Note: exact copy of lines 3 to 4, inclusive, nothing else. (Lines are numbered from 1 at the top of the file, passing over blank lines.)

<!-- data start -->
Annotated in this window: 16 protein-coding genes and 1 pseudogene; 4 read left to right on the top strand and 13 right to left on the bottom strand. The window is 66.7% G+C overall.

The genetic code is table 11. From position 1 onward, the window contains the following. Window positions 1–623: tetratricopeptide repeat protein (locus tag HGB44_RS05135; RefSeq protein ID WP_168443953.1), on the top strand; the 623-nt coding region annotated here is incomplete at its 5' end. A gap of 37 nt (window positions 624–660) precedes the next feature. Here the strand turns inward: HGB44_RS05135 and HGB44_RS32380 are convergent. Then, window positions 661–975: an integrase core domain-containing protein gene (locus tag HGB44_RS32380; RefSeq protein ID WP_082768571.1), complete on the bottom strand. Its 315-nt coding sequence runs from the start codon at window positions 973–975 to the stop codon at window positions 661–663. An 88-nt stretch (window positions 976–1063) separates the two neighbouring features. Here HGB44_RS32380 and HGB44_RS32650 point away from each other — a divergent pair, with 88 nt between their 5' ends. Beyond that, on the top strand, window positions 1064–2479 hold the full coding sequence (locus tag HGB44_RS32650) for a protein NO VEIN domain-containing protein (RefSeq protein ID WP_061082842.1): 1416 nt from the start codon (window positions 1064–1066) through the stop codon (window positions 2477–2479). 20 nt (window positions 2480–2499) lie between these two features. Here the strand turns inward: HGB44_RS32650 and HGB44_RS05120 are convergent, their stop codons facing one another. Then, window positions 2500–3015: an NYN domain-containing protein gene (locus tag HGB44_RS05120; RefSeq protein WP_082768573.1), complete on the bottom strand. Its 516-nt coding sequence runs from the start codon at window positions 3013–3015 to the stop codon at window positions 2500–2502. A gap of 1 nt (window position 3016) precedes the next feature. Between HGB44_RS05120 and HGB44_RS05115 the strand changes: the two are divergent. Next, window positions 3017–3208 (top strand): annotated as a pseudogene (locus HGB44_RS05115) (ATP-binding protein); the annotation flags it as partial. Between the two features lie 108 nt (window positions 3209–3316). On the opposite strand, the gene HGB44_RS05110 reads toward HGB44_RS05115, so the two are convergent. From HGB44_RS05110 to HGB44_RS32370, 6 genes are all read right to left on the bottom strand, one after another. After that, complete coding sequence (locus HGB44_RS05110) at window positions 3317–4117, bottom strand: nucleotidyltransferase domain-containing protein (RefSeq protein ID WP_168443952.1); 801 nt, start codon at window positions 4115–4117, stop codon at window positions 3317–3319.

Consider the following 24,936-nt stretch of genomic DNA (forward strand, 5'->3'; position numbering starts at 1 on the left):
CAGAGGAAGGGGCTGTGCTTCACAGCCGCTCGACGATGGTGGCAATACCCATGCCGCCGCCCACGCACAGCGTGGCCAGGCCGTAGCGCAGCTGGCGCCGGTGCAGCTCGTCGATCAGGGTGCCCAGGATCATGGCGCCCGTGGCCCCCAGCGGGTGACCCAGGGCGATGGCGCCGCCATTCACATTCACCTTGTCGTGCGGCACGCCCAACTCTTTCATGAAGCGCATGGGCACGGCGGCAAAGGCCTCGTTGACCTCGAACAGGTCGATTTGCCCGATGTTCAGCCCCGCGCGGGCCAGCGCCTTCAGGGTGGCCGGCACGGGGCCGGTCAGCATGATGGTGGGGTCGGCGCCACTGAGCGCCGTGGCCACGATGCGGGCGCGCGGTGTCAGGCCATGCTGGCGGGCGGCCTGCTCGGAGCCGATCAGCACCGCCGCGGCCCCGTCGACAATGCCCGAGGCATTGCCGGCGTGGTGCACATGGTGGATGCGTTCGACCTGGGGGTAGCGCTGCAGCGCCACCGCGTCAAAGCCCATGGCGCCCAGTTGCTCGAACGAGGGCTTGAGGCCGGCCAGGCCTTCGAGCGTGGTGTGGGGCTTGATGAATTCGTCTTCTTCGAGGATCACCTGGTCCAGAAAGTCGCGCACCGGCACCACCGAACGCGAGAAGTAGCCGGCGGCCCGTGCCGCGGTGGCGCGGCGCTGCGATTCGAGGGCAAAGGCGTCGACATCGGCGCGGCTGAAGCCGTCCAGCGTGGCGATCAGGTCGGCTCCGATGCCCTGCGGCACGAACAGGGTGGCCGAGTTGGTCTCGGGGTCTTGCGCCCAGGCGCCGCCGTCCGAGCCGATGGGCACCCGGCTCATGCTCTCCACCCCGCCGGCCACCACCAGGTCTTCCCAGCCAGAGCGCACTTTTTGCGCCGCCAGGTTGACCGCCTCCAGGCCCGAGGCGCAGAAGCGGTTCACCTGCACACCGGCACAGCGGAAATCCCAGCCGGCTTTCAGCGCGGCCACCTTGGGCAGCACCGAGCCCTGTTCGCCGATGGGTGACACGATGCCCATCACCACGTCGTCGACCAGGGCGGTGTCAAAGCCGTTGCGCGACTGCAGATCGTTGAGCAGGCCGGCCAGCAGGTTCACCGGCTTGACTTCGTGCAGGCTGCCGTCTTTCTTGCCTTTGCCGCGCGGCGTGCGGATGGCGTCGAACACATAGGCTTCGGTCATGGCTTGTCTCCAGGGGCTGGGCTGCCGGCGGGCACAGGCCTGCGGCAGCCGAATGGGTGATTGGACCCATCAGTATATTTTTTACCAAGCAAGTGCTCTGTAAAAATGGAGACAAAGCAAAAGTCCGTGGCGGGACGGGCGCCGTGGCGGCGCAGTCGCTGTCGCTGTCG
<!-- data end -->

Consider the following 24,936-nt stretch of genomic DNA (forward strand, 5'->3'; position numbering starts at 1 on the left):
CAGAGGAAGGGGCTGTGCTTCACAGCCGCTCGACGATGGTGGCAATACCCATGCCGCCGCCCACGCACAGCGTGGCCAGGCCGTAGCGCAGCTGGCGCCGGTGCAGCTCGTCGATCAGGGTGCCCAGGATCATGGCGCCCGTGGCCCCCAGCGGGTGACCCAGGGCGATGGCGCCGCCATTCACATTCACCTTGTCGTGCGGCACGCCCAACTCTTTCATGAAGCGCATGGGCACGGCGGCAAAGGCCTCGTTGACCTCGAACAGGTCGATTTGCCCGATGTTCAGCCCCGCGCGGGCCAGCGCCTTCAGGGTGGCCGGCACGGGGCCGGTCAGCATGATGGTGGGGTCGGCGCCACTGAGCGCCGTGGCCACGATGCGGGCGCGCGGTGTCAGGCCATGCTGGCGGGCGGCCTGCTCGGAGCCGATCAGCACCGCCGCGGCCCCGTCGACAATGCCCGAGGCATTGCCGGCGTGGTGCACATGGTGGATGCGTTCGACCTGGGGGTAGCGCTGCAGCGCCACCGCGTCAAAGCCCATGGCGCCCAGTTGCTCGAACGAGGGCTTGAGGCCGGCCAGGCCTTCGAGCGTGGTGTGGGGCTTGATGAATTCGTCTTCTTCGAGGATCACCTGGTCCAGAAAGTCGCGCACCGGCACCACCGAACGCGAGAAGTAGCCGGCGGCCCGTGCCGCGGTGGCGCGGCGCTGCGATTCGAGGGCAAAGGCGTCGACATCGGCGCGGCTGAAGCCGTCCAGCGTGGCGATCAGGTCGGCTCCGATGCCCTGCGGCACGAACAGGGTGGCCGAGTTGGTCTCGGGGTCTTGCGCCCAGGCGCCGCCGTCCGAGCCGATGGGCACCCGGCTCATGCTCTCCACCCCGCCGGCCACCACCAGGTCTTCCCAGCCAGAGCGCACTTTTTGCGCCGCCAGGTTGACCGCCTCCAGGCCCGAGGCGCAGAAGCGGTTCACCTGCACACCGGCACAGCGGAAATCCCAGCCGGCTTTCAGCGCGGCCACCTTGGGCAGCACCGAGCCCTGTTCGCCGATGGGTGACACGATGCCCATCACCACGTCGTCGACCAGGGCGGTGTCAAAGCCGTTGCGCGACTGCAGATCGTTGAGCAGGCCGGCCAGCAGGTTCACCGGCTTGACTTCGTGCAGGCTGCCGTCTTTCTTGCCTTTGCCGCGCGGCGTGCGGATGGCGTCGAACACATAGGCTTCGGTCATGGCTTGTCTCCAGGGGCTGGGCTGCCGGCGGGCACAGGCCTGCGGCAGCCGAATGGGTGATTGGACCCATCAGTATATTTTTTACCAAGCAAGTGCTCTGTAAAAATGGAGACAAAGCAAAAGTCCGTGGCGGGACGGGCGCCGTGGCGGCGCAGTCGCTGTCGCTGTCG